Are State Unemployment Insurance Reserves Sufficient for the Next Recession?
Christopher O'Leary and
Kenneth J. Kline
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Kenneth J. Kline: W.E. Upjohn Institute for Employment Research
No 16-257, Upjohn Working Papers from W.E. Upjohn Institute for Employment Research
Regular state unemployment insurance (UI) benefits are paid from state reserves held in unemployment trust fund accounts at the U.S. Treasury. Employers covered by the federal-state UI system make contributions to reserve accounts based on taxable wages. The federal government provides incentives for forward funding of benefits to support UI as an automatic macroeconomic stabilizer in the economy. However, the Great Recession exhausted UI reserves for the majority of states, and not all of them have yet replenished those reserves. Based on patterns observed over the past 40 years, in this paper we simulate the effects on state and systemwide reserves supposing that a mild, moderate, or severe recession emerges in the coming months. Our results suggest that even a moderate recession would cause a majority of states to exhaust UI reserves and be forced to borrow to pay regular UI benefits. We note that recent experience with federal funding of extended and emergency benefits may have contributed to the current state UI financing posture, and we suggest that the taxable wage bases are insufficient. The UI system exists to help involuntarily jobless Americans while they are between jobs. By accepted standards of adequacy, benefit provisions are not excessive, but limits in the financing system make it slow to recover from debt. State reserve funds have not yet reached levels sufficient to weather another economic storm.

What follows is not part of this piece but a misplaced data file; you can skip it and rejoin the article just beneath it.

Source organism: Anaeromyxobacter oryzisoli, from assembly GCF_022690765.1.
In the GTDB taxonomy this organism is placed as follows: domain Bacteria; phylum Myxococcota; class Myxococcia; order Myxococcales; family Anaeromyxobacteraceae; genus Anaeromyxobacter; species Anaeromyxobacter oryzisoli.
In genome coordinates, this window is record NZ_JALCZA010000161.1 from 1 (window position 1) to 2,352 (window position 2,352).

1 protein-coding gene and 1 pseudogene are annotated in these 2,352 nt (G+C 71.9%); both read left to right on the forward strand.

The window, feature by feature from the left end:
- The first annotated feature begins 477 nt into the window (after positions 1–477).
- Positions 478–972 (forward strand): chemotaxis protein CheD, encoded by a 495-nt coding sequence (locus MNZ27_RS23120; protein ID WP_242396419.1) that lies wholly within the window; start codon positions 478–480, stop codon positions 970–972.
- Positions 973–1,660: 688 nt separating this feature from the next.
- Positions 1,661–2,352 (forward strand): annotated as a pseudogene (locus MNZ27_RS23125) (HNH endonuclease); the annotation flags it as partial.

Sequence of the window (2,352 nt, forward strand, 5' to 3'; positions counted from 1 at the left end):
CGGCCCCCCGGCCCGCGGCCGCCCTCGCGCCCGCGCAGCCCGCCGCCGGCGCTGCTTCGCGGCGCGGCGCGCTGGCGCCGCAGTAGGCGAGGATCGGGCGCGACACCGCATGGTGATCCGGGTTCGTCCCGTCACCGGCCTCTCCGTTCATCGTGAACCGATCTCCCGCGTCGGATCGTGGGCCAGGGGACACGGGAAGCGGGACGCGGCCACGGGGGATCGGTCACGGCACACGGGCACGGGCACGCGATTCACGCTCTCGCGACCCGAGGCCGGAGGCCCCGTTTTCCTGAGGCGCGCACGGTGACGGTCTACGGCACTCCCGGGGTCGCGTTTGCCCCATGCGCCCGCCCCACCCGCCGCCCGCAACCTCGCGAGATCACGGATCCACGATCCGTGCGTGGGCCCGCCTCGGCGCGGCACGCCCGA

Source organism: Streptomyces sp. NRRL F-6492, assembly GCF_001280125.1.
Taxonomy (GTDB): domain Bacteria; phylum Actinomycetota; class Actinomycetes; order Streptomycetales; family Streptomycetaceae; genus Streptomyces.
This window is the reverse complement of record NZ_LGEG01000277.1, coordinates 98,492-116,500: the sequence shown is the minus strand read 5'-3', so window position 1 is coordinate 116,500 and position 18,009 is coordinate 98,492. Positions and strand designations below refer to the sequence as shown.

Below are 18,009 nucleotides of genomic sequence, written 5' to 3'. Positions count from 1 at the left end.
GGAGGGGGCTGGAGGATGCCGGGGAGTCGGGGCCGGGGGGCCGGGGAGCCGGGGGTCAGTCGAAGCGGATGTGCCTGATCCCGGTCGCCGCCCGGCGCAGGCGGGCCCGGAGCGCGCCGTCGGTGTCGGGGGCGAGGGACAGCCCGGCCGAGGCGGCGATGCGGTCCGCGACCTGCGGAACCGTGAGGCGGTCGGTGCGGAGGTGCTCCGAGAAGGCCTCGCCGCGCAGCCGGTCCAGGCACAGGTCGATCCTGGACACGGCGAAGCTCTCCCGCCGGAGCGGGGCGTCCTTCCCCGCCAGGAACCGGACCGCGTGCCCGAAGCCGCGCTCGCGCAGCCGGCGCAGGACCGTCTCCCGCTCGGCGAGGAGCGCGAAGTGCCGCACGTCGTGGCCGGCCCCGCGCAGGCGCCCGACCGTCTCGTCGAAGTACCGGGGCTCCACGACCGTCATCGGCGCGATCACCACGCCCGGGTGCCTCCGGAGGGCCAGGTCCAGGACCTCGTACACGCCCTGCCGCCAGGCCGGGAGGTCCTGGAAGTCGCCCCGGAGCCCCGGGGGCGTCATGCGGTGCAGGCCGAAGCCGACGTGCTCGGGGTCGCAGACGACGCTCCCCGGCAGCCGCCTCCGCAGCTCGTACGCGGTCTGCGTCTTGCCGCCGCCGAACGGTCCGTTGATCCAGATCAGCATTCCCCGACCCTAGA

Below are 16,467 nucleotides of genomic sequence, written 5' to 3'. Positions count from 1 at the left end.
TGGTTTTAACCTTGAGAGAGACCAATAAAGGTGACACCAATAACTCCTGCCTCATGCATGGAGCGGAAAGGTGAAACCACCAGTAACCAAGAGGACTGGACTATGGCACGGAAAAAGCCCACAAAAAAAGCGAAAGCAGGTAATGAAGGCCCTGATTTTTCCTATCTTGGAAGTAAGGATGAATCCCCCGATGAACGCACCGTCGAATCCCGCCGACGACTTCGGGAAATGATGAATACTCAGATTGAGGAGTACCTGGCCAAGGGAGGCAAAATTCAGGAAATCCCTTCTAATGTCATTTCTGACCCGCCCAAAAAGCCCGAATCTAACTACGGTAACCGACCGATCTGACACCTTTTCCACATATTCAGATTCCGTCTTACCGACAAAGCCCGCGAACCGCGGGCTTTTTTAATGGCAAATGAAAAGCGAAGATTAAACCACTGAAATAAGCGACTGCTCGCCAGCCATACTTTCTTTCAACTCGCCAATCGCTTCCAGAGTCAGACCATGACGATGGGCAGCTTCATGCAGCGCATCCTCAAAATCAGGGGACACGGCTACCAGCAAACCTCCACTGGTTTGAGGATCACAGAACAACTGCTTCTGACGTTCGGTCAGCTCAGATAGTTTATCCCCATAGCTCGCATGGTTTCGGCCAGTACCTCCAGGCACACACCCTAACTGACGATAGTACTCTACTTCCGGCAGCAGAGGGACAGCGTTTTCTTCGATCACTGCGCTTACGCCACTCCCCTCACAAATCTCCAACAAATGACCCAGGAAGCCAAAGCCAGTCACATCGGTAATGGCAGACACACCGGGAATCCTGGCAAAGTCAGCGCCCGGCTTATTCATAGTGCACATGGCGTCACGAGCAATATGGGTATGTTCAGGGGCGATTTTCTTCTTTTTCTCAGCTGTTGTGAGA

Keywords: Unemployment insurance; benefit financing; forward funding; taxable wage base; reserve ratio; adequate reserves; average high-cost rate; federal loans; state revenue bonds (search for similar items in EconPapers)
JEL-codes: H71 H81 J65 (search for similar items in EconPapers)
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